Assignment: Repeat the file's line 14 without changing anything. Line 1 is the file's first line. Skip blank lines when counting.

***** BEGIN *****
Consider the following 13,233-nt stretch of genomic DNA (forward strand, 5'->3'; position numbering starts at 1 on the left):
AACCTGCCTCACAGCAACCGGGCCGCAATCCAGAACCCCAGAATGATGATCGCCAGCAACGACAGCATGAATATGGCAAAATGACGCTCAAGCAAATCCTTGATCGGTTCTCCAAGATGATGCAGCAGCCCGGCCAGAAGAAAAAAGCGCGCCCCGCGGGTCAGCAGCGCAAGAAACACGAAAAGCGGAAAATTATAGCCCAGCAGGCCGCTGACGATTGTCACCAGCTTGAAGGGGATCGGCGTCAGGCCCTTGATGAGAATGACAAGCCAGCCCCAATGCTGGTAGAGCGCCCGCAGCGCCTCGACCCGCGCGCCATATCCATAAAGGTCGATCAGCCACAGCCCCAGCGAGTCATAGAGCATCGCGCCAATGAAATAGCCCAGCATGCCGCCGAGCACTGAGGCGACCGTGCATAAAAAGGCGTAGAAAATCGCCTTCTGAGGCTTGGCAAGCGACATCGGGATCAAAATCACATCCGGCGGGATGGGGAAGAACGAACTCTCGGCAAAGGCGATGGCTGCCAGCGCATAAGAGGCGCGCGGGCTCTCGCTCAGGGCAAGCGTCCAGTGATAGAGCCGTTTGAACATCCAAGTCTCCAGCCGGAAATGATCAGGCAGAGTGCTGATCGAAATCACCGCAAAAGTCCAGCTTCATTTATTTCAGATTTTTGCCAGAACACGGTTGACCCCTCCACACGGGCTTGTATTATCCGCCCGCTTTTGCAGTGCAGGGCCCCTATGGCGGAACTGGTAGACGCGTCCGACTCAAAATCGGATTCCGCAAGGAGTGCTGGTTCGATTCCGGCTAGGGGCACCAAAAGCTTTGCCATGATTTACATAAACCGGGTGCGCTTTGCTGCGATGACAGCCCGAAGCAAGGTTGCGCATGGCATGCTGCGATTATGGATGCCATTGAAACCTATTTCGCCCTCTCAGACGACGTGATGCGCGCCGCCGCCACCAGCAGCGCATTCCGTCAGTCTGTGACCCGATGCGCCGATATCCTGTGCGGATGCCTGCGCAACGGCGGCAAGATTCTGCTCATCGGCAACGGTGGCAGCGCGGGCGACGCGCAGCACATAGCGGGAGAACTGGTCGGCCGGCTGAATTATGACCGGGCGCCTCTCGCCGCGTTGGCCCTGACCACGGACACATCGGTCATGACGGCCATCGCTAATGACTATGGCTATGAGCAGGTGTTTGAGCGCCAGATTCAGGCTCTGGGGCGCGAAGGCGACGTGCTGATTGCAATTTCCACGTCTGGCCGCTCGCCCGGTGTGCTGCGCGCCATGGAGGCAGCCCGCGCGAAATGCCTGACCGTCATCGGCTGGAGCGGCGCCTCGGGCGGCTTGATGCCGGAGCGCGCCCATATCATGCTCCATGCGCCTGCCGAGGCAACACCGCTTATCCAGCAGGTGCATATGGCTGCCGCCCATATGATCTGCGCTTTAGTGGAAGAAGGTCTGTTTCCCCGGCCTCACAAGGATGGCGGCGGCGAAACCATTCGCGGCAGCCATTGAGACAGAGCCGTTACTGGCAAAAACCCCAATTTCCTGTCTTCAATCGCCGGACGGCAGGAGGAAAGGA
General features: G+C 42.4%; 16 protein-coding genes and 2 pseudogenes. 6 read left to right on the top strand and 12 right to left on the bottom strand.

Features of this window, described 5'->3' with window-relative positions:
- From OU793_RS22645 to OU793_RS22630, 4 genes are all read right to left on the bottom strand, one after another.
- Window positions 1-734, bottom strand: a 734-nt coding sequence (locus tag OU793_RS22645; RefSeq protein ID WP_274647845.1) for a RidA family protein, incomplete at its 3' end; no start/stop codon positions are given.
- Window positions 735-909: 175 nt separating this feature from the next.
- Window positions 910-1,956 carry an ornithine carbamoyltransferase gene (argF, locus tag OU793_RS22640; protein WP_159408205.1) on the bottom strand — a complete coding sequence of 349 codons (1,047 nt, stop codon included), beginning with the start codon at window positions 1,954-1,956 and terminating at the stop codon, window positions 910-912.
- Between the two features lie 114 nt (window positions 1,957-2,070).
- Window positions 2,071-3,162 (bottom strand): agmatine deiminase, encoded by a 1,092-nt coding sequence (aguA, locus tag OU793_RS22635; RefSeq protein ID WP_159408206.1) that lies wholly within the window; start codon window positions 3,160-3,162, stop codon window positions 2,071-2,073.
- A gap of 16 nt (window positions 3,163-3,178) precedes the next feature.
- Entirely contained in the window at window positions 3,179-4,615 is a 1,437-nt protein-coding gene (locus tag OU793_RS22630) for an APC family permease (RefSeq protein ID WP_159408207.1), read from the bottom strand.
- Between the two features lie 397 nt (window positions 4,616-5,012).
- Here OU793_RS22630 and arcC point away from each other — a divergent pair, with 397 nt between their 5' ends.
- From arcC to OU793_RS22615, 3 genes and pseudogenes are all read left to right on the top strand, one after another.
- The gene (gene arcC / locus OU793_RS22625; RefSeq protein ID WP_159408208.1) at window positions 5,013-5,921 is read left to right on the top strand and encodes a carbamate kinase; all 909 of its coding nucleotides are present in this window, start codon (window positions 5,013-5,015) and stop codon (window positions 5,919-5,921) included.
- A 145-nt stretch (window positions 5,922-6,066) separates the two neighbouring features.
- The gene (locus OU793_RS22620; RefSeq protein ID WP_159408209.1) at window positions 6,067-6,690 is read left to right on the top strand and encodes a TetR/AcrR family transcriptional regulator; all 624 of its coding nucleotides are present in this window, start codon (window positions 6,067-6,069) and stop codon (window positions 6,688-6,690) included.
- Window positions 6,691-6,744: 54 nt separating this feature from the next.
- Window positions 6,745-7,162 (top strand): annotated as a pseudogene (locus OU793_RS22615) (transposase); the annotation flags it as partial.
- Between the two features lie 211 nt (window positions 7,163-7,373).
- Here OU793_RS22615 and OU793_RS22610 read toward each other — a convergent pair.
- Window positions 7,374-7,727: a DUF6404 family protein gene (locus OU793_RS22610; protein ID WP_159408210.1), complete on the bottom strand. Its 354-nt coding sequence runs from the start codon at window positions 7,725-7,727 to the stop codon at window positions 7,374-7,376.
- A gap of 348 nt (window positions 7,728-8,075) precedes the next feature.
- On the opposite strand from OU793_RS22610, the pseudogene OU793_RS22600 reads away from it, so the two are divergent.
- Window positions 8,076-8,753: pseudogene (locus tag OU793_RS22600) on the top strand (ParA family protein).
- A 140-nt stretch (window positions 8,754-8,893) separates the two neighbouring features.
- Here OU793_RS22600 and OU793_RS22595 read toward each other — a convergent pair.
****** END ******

- Here OU793_RS22630 and arcC point away from each other — a divergent pair, with 397 nt between their 5' ends.